Increased blood pressure and impaired endothelial function after accelerated growth in IVF/ICSI children

H Zandstra*, A P A van Montfoort, J C M Dumoulin, L J I Zimmermann, R N H Touwslager

*Corresponding author for this work

Research output: Contribution to journalArticleAcademicpeer-review


STUDY QUESTION: What is the effect of growth velocity (height and weight) in early infancy on metabolic end-points and endothelial function in children born after ART?

SUMMARY ANSWER: Neonatal, infant and childhood growth is positively related to blood pressure in 9-year-old IVF/ICSI offspring, while growth in childhood was negatively associated with endothelial function.

WHAT IS KNOWN ALREADY: Offspring of pregnancies conceived after ART are at risk for later cardiometabolic risk factors. It is well established that early growth is related to numerous later cardiometabolic risk factors such as high blood pressure. This concept is known as the Developmental Origin of Health and Disease theory.

STUDY DESIGN SIZE DURATION: The relation between early growth and later cardiometabolic risk profile was studied in the MEDIUM-KIDS study, a prospective observational cohort study in children born after an IVF/ICSI treatment. In 131 children (48.1% males) at the average age of 9.4 years, cardiometabolic outcomes were assessed and growth data from birth until age 9 years were collected from child welfare centers.

PARTICIPANTS/MATERIALS SETTINGS METHODS: The following cardiometabolic outcomes were assessed: blood pressure, skinfolds, lipid spectrum, hair cortisone and glucose and insulin levels. Data on maximum skin perfusion after transdermal delivery of acetylcholine as a measure of endothelial function were collected.Growth charts were obtained electronically from child welfare centers, which offer free consultations and vaccinations to all Dutch children. At these centers, height and weight are recorded at predefined ages. Growth was defined as z-score difference in weight between two time points. Multivariable linear regression analysis was used to model the relation between growth and cardiometabolic outcomes. The following growth windows were -studied simultaneously in each model: 0-1 month, 1-3 months, 3-6 months, 6-11 months, 11-24 months and 2-6 years. The model was adjusted for height growth in all intervals except for 0-1 month.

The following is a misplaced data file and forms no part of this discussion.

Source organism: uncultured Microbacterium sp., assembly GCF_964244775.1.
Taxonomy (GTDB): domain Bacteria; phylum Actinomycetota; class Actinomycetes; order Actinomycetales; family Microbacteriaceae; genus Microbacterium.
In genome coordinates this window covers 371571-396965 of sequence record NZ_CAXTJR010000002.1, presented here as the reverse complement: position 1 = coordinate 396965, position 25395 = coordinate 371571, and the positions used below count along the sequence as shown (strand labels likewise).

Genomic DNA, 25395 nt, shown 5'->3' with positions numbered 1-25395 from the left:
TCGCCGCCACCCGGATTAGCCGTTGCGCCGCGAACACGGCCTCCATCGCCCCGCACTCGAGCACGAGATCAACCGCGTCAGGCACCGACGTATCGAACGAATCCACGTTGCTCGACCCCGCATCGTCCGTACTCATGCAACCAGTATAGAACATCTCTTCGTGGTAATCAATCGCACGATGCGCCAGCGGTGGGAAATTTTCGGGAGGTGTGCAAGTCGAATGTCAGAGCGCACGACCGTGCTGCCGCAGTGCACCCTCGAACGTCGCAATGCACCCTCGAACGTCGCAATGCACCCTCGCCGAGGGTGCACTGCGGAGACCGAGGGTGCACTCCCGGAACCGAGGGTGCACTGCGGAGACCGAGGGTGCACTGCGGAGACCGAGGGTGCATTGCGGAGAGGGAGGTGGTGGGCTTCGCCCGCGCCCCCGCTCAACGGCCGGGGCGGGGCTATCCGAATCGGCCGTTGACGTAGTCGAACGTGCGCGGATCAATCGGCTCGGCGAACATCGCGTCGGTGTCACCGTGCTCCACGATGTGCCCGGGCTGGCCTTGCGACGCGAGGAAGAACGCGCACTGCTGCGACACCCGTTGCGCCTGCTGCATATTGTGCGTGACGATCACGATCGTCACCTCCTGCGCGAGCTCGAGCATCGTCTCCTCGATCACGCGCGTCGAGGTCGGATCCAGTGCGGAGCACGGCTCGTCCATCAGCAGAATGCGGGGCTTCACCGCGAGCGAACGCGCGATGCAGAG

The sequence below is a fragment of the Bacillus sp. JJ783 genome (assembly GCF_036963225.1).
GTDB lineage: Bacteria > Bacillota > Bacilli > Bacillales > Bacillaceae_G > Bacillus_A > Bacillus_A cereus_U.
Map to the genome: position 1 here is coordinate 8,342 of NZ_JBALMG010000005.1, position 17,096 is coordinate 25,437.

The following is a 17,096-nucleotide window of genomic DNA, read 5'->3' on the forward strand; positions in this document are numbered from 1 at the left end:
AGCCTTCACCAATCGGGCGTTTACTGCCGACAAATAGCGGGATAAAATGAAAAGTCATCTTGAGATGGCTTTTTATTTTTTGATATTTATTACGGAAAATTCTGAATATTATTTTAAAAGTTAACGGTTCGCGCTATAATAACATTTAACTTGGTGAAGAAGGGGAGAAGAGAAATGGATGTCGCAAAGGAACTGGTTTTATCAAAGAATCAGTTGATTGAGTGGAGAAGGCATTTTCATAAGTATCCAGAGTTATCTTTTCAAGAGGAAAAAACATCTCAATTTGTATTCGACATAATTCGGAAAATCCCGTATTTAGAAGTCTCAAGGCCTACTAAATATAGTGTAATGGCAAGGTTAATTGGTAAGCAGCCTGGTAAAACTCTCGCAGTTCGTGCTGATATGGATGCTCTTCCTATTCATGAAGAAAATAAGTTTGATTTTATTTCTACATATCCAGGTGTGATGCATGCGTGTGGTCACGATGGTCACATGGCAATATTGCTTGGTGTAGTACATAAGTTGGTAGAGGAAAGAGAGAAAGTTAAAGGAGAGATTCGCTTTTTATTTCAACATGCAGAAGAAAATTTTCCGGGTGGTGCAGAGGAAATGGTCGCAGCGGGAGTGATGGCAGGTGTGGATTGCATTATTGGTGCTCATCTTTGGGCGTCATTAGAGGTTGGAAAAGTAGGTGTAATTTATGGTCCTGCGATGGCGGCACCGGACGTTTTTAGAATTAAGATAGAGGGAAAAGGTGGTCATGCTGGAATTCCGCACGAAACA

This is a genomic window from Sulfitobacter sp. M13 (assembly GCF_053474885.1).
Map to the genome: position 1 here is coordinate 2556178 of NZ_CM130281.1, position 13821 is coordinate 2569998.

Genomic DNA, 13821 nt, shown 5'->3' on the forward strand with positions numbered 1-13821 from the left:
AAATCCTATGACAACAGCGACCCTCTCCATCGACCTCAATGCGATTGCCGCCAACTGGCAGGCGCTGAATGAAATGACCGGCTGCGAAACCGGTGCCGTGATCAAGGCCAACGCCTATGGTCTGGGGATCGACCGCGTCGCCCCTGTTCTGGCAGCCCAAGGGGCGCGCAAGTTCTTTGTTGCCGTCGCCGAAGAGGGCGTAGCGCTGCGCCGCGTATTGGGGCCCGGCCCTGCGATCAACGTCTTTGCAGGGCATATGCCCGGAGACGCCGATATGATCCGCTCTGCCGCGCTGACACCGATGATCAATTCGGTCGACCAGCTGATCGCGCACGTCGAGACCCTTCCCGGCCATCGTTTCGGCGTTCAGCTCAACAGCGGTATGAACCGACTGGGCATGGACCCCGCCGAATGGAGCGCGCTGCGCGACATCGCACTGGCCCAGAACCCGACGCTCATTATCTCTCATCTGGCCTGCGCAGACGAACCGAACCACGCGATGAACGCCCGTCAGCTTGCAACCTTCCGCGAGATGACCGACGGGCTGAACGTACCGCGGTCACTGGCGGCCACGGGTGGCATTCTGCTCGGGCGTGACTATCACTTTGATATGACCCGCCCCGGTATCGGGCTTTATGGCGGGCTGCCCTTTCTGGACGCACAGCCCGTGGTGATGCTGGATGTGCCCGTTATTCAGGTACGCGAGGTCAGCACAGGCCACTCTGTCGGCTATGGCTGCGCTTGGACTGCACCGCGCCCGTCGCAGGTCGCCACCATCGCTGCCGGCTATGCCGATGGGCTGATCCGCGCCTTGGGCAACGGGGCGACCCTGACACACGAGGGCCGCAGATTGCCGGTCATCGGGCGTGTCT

MAIN RESULTS AND THE ROLE OF CHANCE: In multivariable linear regression analyses, multiple growth windows were positively associated with blood pressure, for example growth from 2-6 years was significantly related to systolic blood pressure: B = 4.13, P = 0.005. Maximum skin perfusion after acetylcholine was negatively associated with height-adjusted weight gain from 2 to 6 years: B = -0.09 (log scale), P = 0.03. Several growth windows (weight 1-3 months, 3-6 months, 6-11 months, 11-24 months, 2-6 years) were positively linked with total adiposity. Lipids, glucose tolerance indices and cortisone were not related to growth.

LIMITATIONS REASONS FOR CAUTION: This study is of modest size and of observational nature, and we did not include a control group. Therefore, we cannot assess whether the observed associations are causal. It is also not possible to analyze if our observations are specific for, or exacerbated in, the ART population. Ideally, a control group of naturally conceived siblings of IVF/ICSI children should simultaneously be studied to address this limitation and to assess the impact of the ART procedure without the influence of parental (subfertility) characteristics.

WIDER IMPLICATIONS OF THE FINDINGS: The results of this study contribute to our understanding of the reported increased risk for hypertension in ART offspring. We speculate that early, accelerated growth may be involved in the reported increased risk for hypertension in ART offspring, with endothelial dysfunction as a possible underlying mechanism. However, additional research into the mechanisms involved is required.

STUDY FUNDING/COMPETING INTERESTS: The study was financially supported by the March of Dimes, grant number #6-FY13-153. The sponsor of the study had no role in study design, data collection, data analysis, data interpretation or writing of the paper. The authors have no conflict of interest to declare.


Original languageEnglish
Article numberhoz037
Number of pages13
JournalHuman reproduction open
Issue number1
Publication statusPublished - 2020


  • IVF
  • ICSI outcome
  • cardiovascular
  • endothelium
  • infant growth
  • blood pressure
  • 1ST 2 YEARS

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